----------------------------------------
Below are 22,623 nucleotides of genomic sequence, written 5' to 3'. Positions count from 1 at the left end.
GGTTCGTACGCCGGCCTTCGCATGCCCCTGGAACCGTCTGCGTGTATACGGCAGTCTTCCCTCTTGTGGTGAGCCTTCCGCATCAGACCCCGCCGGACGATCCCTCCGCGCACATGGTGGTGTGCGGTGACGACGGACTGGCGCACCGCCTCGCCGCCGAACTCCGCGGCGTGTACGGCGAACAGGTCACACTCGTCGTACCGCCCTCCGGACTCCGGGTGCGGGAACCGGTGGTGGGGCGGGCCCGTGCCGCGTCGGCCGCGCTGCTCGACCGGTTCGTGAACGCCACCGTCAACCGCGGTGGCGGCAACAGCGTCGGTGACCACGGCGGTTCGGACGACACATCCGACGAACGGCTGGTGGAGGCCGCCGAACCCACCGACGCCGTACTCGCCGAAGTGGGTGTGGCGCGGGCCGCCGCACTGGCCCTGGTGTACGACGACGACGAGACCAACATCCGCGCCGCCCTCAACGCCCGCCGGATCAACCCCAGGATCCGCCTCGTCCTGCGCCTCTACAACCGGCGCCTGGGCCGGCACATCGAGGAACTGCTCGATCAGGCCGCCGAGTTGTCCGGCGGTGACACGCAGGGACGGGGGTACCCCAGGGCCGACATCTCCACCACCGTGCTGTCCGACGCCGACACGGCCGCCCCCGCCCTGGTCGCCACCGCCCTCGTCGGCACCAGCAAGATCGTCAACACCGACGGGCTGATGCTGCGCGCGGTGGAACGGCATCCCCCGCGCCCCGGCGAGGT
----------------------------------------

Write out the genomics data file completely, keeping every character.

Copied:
Below are 22,623 nucleotides of genomic sequence, written 5' to 3'. Positions count from 1 at the left end.
GGTTCGTACGCCGGCCTTCGCATGCCCCTGGAACCGTCTGCGTGTATACGGCAGTCTTCCCTCTTGTGGTGAGCCTTCCGCATCAGACCCCGCCGGACGATCCCTCCGCGCACATGGTGGTGTGCGGTGACGACGGACTGGCGCACCGCCTCGCCGCCGAACTCCGCGGCGTGTACGGCGAACAGGTCACACTCGTCGTACCGCCCTCCGGACTCCGGGTGCGGGAACCGGTGGTGGGGCGGGCCCGTGCCGCGTCGGCCGCGCTGCTCGACCGGTTCGTGAACGCCACCGTCAACCGCGGTGGCGGCAACAGCGTCGGTGACCACGGCGGTTCGGACGACACATCCGACGAACGGCTGGTGGAGGCCGCCGAACCCACCGACGCCGTACTCGCCGAAGTGGGTGTGGCGCGGGCCGCCGCACTGGCCCTGGTGTACGACGACGACGAGACCAACATCCGCGCCGCCCTCAACGCCCGCCGGATCAACCCCAGGATCCGCCTCGTCCTGCGCCTCTACAACCGGCGCCTGGGCCGGCACATCGAGGAACTGCTCGATCAGGCCGCCGAGTTGTCCGGCGGTGACACGCAGGGACGGGGGTACCCCAGGGCCGACATCTCCACCACCGTGCTGTCCGACGCCGACACGGCCGCCCCCGCCCTGGTCGCCACCGCCCTCGTCGGCACCAGCAAGATCGTCAACACCGACGGGCTGATGCTGCGCGCGGTGGAACGGCATCCCCCGCGCCCCGGCGAGGT